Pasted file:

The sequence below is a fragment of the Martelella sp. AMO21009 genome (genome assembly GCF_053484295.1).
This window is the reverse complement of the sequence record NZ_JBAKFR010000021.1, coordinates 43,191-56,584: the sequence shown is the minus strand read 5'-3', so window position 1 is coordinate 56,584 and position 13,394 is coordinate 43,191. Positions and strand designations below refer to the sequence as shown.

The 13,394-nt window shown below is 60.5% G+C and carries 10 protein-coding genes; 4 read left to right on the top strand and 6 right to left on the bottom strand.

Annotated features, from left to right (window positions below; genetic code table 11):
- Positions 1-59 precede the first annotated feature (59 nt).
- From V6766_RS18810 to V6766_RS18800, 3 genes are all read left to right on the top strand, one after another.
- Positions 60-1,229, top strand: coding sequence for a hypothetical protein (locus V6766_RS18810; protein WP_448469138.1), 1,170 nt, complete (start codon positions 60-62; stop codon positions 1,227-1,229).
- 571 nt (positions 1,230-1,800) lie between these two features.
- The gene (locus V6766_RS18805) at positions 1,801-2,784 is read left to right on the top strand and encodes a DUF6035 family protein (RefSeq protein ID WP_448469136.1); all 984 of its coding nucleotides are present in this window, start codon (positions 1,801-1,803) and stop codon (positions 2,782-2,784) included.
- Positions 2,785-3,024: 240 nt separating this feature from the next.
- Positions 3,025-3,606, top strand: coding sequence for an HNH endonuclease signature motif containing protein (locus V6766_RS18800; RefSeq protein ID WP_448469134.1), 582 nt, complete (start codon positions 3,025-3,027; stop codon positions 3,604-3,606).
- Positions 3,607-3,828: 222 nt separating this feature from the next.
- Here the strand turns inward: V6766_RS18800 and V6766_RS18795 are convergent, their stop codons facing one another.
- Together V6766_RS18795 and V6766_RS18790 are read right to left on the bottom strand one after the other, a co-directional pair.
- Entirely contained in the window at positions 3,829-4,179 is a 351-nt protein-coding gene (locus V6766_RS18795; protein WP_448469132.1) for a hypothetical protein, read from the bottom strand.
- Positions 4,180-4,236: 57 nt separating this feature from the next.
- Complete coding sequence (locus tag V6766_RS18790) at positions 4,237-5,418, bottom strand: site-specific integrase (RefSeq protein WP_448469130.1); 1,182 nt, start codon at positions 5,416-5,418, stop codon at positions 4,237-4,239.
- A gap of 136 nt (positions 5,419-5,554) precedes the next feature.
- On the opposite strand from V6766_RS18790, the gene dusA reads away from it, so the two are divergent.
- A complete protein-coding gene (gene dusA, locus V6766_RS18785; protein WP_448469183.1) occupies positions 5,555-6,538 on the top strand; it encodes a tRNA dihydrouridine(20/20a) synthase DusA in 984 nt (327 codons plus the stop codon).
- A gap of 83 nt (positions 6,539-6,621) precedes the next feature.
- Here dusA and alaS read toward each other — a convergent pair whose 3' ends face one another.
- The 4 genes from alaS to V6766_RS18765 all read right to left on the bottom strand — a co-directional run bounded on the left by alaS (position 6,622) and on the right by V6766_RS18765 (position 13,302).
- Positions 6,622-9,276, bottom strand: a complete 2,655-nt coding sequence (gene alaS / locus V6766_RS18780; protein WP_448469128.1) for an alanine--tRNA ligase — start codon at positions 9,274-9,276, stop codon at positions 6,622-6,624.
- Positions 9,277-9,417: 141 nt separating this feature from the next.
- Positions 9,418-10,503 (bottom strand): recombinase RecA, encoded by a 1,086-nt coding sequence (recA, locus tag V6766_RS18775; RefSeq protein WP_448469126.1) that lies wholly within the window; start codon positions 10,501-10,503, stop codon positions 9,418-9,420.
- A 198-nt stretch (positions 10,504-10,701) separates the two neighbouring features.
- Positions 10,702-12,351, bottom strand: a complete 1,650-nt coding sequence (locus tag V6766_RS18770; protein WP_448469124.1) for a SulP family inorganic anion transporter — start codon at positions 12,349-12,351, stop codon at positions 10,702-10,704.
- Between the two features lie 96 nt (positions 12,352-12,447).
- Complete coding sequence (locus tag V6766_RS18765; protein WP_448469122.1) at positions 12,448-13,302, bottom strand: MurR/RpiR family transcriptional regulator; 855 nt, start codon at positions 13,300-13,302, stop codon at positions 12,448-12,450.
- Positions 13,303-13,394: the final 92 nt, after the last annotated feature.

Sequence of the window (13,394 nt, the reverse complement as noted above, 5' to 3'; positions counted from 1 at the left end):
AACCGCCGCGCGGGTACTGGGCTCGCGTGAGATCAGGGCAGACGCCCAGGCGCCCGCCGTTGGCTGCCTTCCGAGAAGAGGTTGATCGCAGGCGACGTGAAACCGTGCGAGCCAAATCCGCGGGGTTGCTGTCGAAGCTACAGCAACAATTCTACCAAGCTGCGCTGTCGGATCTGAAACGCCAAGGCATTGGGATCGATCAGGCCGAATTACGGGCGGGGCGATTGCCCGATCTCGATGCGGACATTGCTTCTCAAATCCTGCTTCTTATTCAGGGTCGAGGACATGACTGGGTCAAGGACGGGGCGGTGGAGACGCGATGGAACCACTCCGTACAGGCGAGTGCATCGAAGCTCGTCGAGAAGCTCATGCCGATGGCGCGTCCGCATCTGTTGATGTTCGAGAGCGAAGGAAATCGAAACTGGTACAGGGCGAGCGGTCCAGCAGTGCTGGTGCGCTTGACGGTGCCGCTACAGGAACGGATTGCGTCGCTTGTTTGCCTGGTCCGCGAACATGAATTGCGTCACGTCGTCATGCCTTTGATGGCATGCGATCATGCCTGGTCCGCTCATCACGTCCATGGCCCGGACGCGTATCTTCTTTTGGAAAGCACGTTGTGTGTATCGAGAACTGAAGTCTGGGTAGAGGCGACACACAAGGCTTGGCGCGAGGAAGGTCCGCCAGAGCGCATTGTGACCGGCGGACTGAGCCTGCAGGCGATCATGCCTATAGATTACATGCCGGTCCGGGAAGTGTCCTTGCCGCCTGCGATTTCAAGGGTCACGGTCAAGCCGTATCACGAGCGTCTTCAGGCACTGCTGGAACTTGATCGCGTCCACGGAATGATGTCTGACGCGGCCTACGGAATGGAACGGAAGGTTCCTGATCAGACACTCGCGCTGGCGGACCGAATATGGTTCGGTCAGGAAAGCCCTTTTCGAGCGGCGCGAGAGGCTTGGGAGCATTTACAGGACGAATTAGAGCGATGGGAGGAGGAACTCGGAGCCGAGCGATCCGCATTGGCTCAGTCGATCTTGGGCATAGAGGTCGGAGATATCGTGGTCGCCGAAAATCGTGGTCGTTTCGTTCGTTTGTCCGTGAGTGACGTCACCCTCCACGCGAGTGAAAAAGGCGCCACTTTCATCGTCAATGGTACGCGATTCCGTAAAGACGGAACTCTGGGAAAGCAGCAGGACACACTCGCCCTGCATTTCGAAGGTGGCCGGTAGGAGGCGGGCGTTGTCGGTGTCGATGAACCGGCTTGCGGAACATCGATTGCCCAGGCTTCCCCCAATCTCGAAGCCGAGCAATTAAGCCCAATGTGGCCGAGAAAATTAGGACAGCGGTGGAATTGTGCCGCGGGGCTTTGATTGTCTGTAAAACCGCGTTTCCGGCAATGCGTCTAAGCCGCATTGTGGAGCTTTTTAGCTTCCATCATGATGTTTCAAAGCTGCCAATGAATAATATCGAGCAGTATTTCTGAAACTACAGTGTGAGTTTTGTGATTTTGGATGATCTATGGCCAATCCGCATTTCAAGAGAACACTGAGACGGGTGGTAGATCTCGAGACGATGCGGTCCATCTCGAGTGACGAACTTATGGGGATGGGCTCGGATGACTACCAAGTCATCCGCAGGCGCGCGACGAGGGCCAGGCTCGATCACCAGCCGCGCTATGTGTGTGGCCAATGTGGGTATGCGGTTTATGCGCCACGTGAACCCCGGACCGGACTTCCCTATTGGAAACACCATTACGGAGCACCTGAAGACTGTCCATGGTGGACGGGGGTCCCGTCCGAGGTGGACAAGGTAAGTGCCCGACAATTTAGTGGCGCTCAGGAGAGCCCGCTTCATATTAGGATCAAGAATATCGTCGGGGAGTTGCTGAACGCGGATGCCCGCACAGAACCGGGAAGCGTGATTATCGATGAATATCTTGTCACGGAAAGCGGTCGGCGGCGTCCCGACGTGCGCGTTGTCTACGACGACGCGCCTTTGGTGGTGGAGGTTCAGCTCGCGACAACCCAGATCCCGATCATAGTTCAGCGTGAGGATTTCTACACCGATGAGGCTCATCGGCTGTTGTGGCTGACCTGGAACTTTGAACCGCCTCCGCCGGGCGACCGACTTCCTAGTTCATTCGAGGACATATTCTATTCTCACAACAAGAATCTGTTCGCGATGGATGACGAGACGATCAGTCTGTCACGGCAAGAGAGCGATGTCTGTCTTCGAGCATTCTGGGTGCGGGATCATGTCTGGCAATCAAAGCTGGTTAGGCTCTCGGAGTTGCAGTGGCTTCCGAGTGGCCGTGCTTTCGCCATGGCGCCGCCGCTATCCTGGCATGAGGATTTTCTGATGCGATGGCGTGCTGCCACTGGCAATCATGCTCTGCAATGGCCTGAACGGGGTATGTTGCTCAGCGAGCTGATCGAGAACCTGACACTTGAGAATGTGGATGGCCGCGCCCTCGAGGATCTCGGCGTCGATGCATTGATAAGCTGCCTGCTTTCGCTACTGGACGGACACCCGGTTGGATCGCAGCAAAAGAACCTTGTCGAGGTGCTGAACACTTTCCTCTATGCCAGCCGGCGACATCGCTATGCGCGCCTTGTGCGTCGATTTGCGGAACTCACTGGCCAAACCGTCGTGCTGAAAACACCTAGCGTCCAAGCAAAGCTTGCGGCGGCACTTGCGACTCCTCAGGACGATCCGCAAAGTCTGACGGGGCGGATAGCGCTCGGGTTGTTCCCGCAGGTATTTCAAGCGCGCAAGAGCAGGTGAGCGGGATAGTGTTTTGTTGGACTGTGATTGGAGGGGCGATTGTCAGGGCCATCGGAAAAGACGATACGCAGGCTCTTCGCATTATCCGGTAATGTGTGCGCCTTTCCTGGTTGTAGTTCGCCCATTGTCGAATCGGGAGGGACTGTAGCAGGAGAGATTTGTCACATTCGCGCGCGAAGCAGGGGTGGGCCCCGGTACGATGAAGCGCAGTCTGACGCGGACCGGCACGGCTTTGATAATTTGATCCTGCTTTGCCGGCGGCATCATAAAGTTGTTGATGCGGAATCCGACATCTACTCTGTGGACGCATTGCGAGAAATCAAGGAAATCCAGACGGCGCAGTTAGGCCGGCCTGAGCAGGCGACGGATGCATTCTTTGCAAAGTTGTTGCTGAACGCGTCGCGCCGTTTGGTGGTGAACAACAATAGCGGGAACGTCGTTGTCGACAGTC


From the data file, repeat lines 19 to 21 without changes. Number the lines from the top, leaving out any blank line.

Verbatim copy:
- On the opposite strand from V6766_RS18790, the gene dusA reads away from it, so the two are divergent.
- A complete protein-coding gene (gene dusA, locus V6766_RS18785; protein WP_448469183.1) occupies positions 5,555-6,538 on the top strand; it encodes a tRNA dihydrouridine(20/20a) synthase DusA in 984 nt (327 codons plus the stop codon).
- A gap of 83 nt (positions 6,539-6,621) precedes the next feature.